One of the charms of pedalling off into the unknown is that it doesn’t always need to involve a lot of preparation. Some cycle travellers thrive on the unplanned and unexpected, whilst for others more detailed preparation and planning is either essential, or just all part of the fun.
This is a growing resource to help prepare for your cycle travels, however hard or easy, long or short.
There is a general Packing List at the end.
Reginald Wellbye, Cycle Touring at Home and Abroad (1909)
Time constraints are always the critical factor when it comes to planning, but touring is as much about escaping over a weekend as a six month trans-continental ride. Block out the most time possible: a weekend, 2 weeks, 1 month, 6 months so you have something to work with.
Touring time frames will work one of two ways – either you have somewhere you want to ride, so are limited by seasons / climates, or you have a specific time to ride, so are presented with options for routes or places.
The main touring seasons in Europe are March-June (Spring), July-August (Summer), and September-October (Autumn). Spring and Autumn are best for experiencing the Great Outdoors at her most transitional and beautiful, and Summer her warmest. Touring in winter is possible, but make sure you and your bike are prepared for the cold, wet and short daylight hours. Check the seasons and weather patterns suit your experience, if travelling outside of Europe.
Choose a popular touring route, follow in someone else’s tracks, pick somewhere that challenges you or interests you and plot your own route, or simply turn left or right from your front door!
There are two categories of tour:
“CIRCULAR” – tours to and from a fixed place.
“POINT-TO-POINT” – linear tours to and from different places.
The main difference between the two is logistical – arranging access to your start and end points. The route of a tour will be defined by accessing these points, whether by train, ferry, plane, or car. Always contact travel companies ahead to arrange travelling with your bike.
“Travelling by train offers the greatest flexibility when touring in Europe. Not only do you rarely need to pack your bike up but the locations of train stations help make decisions on start and end points when route planning, and you are left on the open road with no ties.” Stefan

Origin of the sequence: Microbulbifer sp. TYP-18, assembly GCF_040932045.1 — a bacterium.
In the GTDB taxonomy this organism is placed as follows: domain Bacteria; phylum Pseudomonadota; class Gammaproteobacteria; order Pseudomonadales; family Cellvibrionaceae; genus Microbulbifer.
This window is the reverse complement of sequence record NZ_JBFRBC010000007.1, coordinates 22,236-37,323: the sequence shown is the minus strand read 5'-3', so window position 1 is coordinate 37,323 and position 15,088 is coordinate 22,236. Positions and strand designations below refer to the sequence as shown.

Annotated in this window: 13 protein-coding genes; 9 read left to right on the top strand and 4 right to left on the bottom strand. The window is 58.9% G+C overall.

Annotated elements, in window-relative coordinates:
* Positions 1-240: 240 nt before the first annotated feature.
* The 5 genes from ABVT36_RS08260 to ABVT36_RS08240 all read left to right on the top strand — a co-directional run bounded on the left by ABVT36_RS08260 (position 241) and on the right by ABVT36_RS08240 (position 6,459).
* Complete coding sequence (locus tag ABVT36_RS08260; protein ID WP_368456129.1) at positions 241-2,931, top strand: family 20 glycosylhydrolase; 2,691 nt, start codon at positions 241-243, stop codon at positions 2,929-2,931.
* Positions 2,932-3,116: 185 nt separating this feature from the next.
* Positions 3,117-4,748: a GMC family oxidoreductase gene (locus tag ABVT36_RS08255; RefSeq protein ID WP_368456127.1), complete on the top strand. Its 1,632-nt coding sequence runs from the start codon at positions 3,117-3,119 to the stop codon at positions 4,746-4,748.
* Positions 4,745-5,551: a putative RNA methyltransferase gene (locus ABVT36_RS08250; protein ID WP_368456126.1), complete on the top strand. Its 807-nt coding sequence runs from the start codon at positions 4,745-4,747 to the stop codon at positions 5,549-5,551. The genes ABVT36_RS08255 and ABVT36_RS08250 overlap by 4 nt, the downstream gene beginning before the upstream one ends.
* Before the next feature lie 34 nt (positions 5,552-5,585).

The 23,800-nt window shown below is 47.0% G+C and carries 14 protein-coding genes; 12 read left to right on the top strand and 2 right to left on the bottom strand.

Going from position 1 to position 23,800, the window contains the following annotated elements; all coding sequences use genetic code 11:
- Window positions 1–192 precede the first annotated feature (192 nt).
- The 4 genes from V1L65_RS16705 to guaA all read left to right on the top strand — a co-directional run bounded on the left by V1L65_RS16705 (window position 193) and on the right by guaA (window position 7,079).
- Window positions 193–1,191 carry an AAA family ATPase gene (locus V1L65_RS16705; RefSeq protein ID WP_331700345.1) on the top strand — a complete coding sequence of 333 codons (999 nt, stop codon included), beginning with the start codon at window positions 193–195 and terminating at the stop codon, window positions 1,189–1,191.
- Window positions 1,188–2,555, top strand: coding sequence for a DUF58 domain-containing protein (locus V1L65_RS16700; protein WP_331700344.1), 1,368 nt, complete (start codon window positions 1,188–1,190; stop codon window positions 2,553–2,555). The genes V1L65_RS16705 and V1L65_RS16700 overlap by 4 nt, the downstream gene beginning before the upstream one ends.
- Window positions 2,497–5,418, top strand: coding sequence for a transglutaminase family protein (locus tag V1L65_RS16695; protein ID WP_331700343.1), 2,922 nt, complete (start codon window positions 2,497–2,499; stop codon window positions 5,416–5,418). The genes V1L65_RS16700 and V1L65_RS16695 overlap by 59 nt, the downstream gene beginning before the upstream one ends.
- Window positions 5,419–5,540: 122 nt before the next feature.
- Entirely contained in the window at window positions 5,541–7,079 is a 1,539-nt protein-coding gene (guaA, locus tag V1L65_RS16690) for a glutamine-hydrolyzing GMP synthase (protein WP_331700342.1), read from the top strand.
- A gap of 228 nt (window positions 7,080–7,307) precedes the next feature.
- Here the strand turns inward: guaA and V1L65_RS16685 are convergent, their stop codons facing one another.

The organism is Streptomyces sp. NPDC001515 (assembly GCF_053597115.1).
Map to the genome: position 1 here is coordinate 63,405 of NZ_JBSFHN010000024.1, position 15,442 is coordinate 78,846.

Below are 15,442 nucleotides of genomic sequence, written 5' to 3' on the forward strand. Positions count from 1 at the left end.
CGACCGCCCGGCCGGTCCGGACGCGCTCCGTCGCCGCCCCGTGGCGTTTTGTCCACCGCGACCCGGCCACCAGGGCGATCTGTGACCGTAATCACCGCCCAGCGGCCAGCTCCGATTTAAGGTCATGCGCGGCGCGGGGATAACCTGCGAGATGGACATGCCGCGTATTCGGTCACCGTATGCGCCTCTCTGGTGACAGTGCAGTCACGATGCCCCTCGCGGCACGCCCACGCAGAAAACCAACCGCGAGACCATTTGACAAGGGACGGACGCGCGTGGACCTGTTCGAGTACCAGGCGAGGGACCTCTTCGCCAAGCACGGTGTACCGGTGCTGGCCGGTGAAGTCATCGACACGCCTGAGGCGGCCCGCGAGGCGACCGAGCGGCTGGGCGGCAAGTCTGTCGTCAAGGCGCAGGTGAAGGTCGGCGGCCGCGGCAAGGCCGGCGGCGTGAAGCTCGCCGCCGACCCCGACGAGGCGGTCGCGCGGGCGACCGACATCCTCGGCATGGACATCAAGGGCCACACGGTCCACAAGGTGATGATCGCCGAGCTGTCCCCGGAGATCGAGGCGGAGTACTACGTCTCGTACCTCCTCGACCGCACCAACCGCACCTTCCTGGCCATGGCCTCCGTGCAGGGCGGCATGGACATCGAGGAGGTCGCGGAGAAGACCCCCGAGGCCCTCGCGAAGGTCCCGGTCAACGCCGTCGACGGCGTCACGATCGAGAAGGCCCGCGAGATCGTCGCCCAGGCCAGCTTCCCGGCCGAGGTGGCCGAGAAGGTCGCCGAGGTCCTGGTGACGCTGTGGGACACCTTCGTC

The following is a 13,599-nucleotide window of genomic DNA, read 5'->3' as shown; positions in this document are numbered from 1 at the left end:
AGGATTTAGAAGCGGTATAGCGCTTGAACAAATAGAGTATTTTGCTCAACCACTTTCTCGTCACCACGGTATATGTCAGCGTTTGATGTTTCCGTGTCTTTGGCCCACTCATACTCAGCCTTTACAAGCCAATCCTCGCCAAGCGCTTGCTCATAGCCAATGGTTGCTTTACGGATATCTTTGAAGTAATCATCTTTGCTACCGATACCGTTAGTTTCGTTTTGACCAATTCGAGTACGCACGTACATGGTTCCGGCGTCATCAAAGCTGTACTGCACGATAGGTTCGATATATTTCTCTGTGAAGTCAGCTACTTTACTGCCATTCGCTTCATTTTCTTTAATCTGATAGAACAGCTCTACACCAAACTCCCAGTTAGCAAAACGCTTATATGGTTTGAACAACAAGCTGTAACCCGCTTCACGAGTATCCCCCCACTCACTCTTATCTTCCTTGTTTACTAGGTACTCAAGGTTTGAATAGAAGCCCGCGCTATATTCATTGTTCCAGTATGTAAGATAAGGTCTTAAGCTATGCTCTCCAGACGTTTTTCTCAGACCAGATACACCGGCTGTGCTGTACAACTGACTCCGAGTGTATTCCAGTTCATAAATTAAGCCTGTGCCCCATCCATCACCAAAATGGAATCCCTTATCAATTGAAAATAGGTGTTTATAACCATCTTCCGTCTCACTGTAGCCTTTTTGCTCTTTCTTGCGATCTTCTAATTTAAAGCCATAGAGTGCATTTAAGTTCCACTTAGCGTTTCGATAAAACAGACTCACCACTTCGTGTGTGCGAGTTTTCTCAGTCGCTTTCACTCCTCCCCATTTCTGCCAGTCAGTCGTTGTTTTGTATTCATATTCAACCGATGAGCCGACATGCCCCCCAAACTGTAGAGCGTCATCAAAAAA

Unless you are travelling unsupported (with camping and cooking equipment), your route will be shaped and limited by your overnight checkpoints. The attraction of cycle touring unsupported lies in the freedom and flexibility to edit your route on an hourly, or daily basis – choosing to stop, or stay where you fancy or need.
You can find a growing list of routes on the Pannier Routes app. Once logged in, you can also plot and share your own routes. The Pannier Shop also stocks a selection of OS UK Landranger (1:50,000) maps to help with route planning and navigation whilst out on the road – seek out those yellow and orange roads…
An average touring journey will be based on riding 70-140km a day dependant on your touring mindset, the loads you are carrying, the terrain, the weather conditions and daylight hours.
“In my experience, I base my days in the saddle travelling at a total average of 14km/h. This takes ‘touring stoppages’ for navigating, photographing, refuelling, wild swimming, or unexpected caber tossing into account. You never know. When planning, I assume that 140km will take 10 hours, or there abouts.” Stefan
Overnight / Weekend Tour
120 – 250km
(Eg. Exmoor Weekender)
Two Week Tour
1,200 – 2,000km
Again, you can find a growing list of cycle touring routes of varying lengths on the Pannier Routes app.
Cycle Touring is about the journey.
It is not always about riding as quickly or as far as possible. However, it goes without saying that being in good shape will mean you can ride quicker, tougher kilometres.
“Nothing prepares you better for cycle-touring, than cycle-touring”
An overnight trip is perfect for experience, especially if you are riding unsupported – getting used to camping, cooking and unpacking, and packing your gear. Heading out on your loaded bike will enable you to gauge your comfortable terrain, speeds, and distances, which you can use as a benchmark. You will always get fitter as your journey progresses…
Then, on your next tour, aim further. Or just keep doing what you are doing.
Source a bike, the touring equipment you need, and organise how to carry it. Each cycle touring style establishes the type of traveller you are, and so will appeal to certain individuals and journeys.
How do you want to tour?
For the time and weight conscious tourer looking to cover distances without wanting to bulk-out their bike too much, if at all. Restricted to camping with the bare minimum equipment (perhaps just a bivvy bag and sleeping bag) or staying in B&B’s and hotels. Ideal for short summer ‘credit card’ tours, performance touring, audax and randonneuring.
Road / Touring / Hybrid / Mountain bike
For the leisure tourer looking to stay lightweight on an unsupported tour, or as a comfortable, risk-averse option when staying in B&B’s and hotels – extra space allowing for additional clothing, tools, or jar of Nutella. Ideal for unsupported camping tours and comfortable, recreational touring if weight is not an issue.
Touring / Expedition bike
For the comprehensive tourer, typically travelling longer distances to more remote places, for longer periods of time. Everything needs to be carried, from a comfortable camping and cooking setup, to a few days worth of food, water and appropriate clothing. The bike needs to be strong and versatile for carrying larger loads on front and rear racks, over uncertain terrain. Ideal for fully unsupported tours of any length, through to four-season transcontinental tours.
Expedition / Mountain bike
For the off-road tourer (bikepacker) who wants to maintain the performance and handling of an unloaded bike as much as possible. Luggage is fixed to the frame, seatpost, saddle and handlebars directly rather than using racks, to reduce the weight, bulkiness and number of components. Ideal for all off-road touring, unsupported or not.